Intel's Atom processor is a small core, and its length is dominated by its bus pads.
     
  9. CJ

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    Bump. A little birdy told me samples are expected in Q2... not sure if it's RV870 or RV830 (or whatever the other DX11 chips are called)... So it could be out in Q3... But there's also a DX11 chip due for partner validation for Q4. Supposedly all DX11 chips have True HD Audio support. Oh and someone mentioned a codename... Cypress.
     
  10. Kaotik

    Kaotik Drunk Member
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    Regarding that True HD Audio support, it probably means Dolby TrueHD, right? (and DTS-HD and whatever the others were)

    It's unrelated to thread itself, but what's up with the HD4-series audio support, HD4850/70 lists AC-3, AAC, DTS, DTS-HD & Dolby True-HD, HD4830 (which uses same GPU) only AC-3, AAC, DTS, while lower end HD4-cards only list AC3, but still 7.1 and same max bandwidth, is it just crippled by software, or is some of the info on the ati.amd.com site wrong or what's going on there?
     
  11. DegustatoR

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    Why would a GPU need to "support" an audio encoding format?
    Probably something to do with kHzs and bits of audio passed through HDMI. Does RV770 have any limitations in this?
     
  12. willardjuice

    willardjuice super willyjuice
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    R7x0 can't bitstream DD+, TrueHD, DTS-HD, or DTS-HD MA (although one could decode those bitstreams and then use the R7x0 to send the LPCM; however there is no easy way of doing this with Blu-ray/HD-DVD discs on the computer). I assume R8x0 can now bitstream those formats.
     
  13. nutball

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    Why is streaming these audio formats such an issue? The hardware to support it must be trivial surely compared to everything else the GPU + card does? Is it merely a case of "oh yeah, I knew there was something we forgot"?!
     
  14. Kaotik

    Kaotik Drunk Member
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    That's the thing I'm wondering about, why are they all mentioned on HD4850/4870, 4830 missing some and lower end HD4 missing all but AC3?
     
  15. willardjuice

    willardjuice super willyjuice
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    I tried to subtly allude to it, but DRM is the reason. An audio device must support an encrypted, protected path (there's no standard to this btw, which makes things a lot worse) if it wants to be able to bitstream or even decode high resolution audio from Blu-ray/HD-DVD discs on a computer. If one decrypted the Blu-ray/HD-DVD disc using an application like AnyDVD, then one could at least decode the high resolution audio and use the R7x0. However like I pointed out, this is not an easy solution.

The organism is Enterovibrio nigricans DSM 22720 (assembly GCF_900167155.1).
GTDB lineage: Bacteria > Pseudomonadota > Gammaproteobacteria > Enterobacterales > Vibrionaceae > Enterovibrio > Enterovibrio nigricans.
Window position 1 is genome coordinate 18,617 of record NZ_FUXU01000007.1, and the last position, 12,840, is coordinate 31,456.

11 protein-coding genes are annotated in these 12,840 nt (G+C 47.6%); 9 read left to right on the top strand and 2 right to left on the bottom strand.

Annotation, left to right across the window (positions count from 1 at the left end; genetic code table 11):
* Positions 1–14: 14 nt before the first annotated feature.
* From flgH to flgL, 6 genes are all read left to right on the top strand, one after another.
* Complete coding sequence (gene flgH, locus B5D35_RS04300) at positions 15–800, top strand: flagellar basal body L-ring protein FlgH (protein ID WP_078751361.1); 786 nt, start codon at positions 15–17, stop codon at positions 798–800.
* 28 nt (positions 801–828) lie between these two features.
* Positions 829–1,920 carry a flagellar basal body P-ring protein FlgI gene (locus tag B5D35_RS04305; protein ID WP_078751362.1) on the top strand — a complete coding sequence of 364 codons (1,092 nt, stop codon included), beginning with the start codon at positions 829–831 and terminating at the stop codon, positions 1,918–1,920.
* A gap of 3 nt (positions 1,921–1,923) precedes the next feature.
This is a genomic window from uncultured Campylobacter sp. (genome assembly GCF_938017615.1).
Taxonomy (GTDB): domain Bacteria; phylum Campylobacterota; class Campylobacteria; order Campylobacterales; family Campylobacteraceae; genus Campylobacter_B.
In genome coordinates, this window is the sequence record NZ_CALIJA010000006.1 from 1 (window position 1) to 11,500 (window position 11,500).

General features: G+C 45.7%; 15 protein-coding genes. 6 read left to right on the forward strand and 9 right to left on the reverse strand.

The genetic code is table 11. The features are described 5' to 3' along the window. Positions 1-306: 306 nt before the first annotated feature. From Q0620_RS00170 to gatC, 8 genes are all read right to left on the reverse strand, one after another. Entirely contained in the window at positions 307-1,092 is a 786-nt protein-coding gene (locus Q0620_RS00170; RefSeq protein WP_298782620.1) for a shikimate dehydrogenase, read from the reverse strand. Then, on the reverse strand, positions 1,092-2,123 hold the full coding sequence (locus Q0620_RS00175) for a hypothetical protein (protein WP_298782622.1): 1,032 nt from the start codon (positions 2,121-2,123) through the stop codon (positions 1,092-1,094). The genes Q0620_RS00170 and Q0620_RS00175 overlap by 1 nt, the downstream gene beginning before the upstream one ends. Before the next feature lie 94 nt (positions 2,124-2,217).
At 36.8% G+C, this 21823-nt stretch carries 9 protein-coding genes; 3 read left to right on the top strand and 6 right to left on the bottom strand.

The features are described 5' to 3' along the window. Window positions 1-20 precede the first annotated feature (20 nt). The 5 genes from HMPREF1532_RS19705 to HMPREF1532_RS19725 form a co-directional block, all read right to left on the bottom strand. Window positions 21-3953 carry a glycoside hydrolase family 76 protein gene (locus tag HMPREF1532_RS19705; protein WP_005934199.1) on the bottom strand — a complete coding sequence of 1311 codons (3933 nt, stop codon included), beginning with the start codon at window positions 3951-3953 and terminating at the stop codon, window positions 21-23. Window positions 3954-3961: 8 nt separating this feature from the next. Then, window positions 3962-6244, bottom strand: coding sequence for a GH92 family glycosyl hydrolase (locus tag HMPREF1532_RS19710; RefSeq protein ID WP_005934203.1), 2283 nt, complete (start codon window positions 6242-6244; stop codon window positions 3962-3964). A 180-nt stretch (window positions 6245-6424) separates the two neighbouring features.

Because technically R7x0 has enough bandwidth to support the "decoded LCPM flavors" of high resolution formats (but no bitstream support). I'm guessing this was confusing to most and they decided to drop mention of this on later cards. R6x0 only supports the same formats as S/PDIF does (as does GT200x).
     
  16. KonKort

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    #316 KonKort, Mar 21, 2009
    Last edited by a moderator: Mar 22, 2009
  17. Ailuros

    Ailuros Epsilon plus three
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    These are the times when I miss folks like "SA", which used to trigger highly interesting debates here at B3D. IMHLO there's a lot of unpicked yet low hanging fruit for IHVs when it comes to overall efficiency and I wouldn't be surprised at all if we're to enter a new era with D3D11 architectures.

    Anyone willing to make a couple of educated guesses what we might face in the second half of this year?

    ***edit: a quick reminder that there's also a front page at B3D *cough* http://www.beyond3d.com/content/articles/108/1
     
  18. trinibwoy

    trinibwoy Meh
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    With both Nvidia and Intel (for the most part) pushing SOA should we expect the same from AMD? Or are there good reasons to stick with VLIW going forward?
     
  19. 3dilettante

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    I don't see there being any contradiction there.
    One is a way to organize the data structures, the other is a way to organize instruction issue.
     
  20. trinibwoy

    trinibwoy Meh
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    You can use AOS/SOA to describe instruction issue as well (and Intel does so in the LRB presentation) That's a lot more fungible on LRB since it's all happening in software (not to mention a 16-wide vector unit is a lot easier to play with than an 80-wide one) but even then Intel is pushing for SOA where possible. I'd be very surprised if the GPU guys provide that level of flexibility - don't expect AOS support from Nvidia for example.